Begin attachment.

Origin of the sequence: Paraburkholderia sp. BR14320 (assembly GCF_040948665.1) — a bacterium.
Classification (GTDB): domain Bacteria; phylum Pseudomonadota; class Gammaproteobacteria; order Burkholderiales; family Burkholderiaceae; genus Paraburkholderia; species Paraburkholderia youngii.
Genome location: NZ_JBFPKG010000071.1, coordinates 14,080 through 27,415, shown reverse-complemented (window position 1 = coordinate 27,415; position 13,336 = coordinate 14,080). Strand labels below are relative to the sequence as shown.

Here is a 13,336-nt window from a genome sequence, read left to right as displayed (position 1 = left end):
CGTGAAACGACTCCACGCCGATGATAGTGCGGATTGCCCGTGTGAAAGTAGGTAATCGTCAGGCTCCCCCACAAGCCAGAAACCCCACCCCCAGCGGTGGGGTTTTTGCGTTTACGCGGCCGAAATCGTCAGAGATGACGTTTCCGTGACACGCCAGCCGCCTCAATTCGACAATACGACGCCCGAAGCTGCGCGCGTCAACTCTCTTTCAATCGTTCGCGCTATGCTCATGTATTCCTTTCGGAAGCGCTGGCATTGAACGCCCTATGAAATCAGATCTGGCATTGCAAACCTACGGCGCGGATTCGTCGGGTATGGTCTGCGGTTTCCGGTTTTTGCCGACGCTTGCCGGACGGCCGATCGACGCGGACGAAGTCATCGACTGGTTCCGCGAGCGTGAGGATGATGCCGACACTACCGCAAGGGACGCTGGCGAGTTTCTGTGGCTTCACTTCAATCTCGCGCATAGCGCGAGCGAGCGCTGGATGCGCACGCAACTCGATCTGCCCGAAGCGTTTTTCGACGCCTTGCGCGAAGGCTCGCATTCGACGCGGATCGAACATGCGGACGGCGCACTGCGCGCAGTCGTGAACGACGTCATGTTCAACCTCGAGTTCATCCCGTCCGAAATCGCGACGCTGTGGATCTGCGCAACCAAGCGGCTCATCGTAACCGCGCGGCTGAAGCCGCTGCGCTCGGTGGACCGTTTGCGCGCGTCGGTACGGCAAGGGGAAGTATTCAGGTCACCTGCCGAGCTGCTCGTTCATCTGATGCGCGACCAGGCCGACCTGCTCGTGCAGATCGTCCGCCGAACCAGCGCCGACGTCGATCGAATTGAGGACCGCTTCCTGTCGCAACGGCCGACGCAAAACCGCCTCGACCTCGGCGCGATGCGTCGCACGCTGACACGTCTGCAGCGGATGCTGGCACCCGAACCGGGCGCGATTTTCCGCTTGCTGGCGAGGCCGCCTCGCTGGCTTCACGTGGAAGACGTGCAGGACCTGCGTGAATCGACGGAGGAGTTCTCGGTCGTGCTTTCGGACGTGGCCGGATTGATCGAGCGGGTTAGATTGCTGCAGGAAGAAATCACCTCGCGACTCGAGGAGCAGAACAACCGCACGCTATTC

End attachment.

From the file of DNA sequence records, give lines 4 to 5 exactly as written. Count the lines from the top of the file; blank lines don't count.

Here is a 13,336-nt window from a genome sequence, read left to right as displayed (position 1 = left end):
CGTGAAACGACTCCACGCCGATGATAGTGCGGATTGCCCGTGTGAAAGTAGGTAATCGTCAGGCTCCCCCACAAGCCAGAAACCCCACCCCCAGCGGTGGGGTTTTTGCGTTTACGCGGCCGAAATCGTCAGAGATGACGTTTCCGTGACACGCCAGCCGCCTCAATTCGACAATACGACGCCCGAAGCTGCGCGCGTCAACTCTCTTTCAATCGTTCGCGCTATGCTCATGTATTCCTTTCGGAAGCGCTGGCATTGAACGCCCTATGAAATCAGATCTGGCATTGCAAACCTACGGCGCGGATTCGTCGGGTATGGTCTGCGGTTTCCGGTTTTTGCCGACGCTTGCCGGACGGCCGATCGACGCGGACGAAGTCATCGACTGGTTCCGCGAGCGTGAGGATGATGCCGACACTACCGCAAGGGACGCTGGCGAGTTTCTGTGGCTTCACTTCAATCTCGCGCATAGCGCGAGCGAGCGCTGGATGCGCACGCAACTCGATCTGCCCGAAGCGTTTTTCGACGCCTTGCGCGAAGGCTCGCATTCGACGCGGATCGAACATGCGGACGGCGCACTGCGCGCAGTCGTGAACGACGTCATGTTCAACCTCGAGTTCATCCCGTCCGAAATCGCGACGCTGTGGATCTGCGCAACCAAGCGGCTCATCGTAACCGCGCGGCTGAAGCCGCTGCGCTCGGTGGACCGTTTGCGCGCGTCGGTACGGCAAGGGGAAGTATTCAGGTCACCTGCCGAGCTGCTCGTTCATCTGATGCGCGACCAGGCCGACCTGCTCGTGCAGATCGTCCGCCGAACCAGCGCCGACGTCGATCGAATTGAGGACCGCTTCCTGTCGCAACGGCCGACGCAAAACCGCCTCGACCTCGGCGCGATGCGTCGCACGCTGACACGTCTGCAGCGGATGCTGGCACCCGAACCGGGCGCGATTTTCCGCTTGCTGGCGAGGCCGCCTCGCTGGCTTCACGTGGAAGACGTGCAGGACCTGCGTGAATCGACGGAGGAGTTCTCGGTCGTGCTTTCGGACGTGGCCGGATTGATCGAGCGGGTTAGATTGCTGCAGGAAGAAATCACCTCGCGACTCGAGGAGCAGAACAACCGCACGCTATTC